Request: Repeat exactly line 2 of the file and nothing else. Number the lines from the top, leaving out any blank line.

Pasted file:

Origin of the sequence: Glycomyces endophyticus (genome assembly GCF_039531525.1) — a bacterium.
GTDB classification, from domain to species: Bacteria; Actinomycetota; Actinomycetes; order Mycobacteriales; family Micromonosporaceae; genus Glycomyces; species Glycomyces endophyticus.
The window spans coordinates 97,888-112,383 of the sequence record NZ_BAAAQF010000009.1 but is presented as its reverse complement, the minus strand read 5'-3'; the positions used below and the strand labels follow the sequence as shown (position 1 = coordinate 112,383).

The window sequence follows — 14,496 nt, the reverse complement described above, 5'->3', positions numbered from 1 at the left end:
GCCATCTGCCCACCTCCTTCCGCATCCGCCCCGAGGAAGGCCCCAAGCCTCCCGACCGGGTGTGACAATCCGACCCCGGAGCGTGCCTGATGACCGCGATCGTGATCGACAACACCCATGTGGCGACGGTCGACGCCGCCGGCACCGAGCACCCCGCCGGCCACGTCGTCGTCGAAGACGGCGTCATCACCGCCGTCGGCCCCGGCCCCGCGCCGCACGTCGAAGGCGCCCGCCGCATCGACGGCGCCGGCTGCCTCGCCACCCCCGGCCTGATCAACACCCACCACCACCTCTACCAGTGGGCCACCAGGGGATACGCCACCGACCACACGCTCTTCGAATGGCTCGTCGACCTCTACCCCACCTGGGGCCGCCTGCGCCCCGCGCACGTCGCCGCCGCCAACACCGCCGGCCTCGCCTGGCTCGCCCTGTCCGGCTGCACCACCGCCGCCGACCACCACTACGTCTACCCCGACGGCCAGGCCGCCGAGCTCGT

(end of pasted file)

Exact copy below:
GTDB classification, from domain to species: Bacteria; Actinomycetota; Actinomycetes; order Mycobacteriales; family Micromonosporaceae; genus Glycomyces; species Glycomyces endophyticus.